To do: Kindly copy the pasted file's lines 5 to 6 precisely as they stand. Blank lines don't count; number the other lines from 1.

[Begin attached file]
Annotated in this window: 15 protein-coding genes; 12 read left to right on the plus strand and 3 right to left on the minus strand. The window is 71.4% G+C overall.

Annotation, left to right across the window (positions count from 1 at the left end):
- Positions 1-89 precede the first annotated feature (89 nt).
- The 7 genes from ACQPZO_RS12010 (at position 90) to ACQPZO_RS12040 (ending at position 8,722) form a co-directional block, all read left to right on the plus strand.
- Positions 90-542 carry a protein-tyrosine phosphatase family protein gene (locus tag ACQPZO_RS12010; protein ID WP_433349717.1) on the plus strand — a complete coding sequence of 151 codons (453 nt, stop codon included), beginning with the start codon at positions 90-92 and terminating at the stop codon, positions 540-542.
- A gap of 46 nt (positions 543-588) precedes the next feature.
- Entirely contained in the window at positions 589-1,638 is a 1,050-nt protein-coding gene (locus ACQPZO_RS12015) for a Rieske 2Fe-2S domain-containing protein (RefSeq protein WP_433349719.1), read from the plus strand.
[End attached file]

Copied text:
- Positions 90-542 carry a protein-tyrosine phosphatase family protein gene (locus tag ACQPZO_RS12010; protein ID WP_433349717.1) on the plus strand — a complete coding sequence of 151 codons (453 nt, stop codon included), beginning with the start codon at positions 90-92 and terminating at the stop codon, positions 540-542.
- A gap of 46 nt (positions 543-588) precedes the next feature.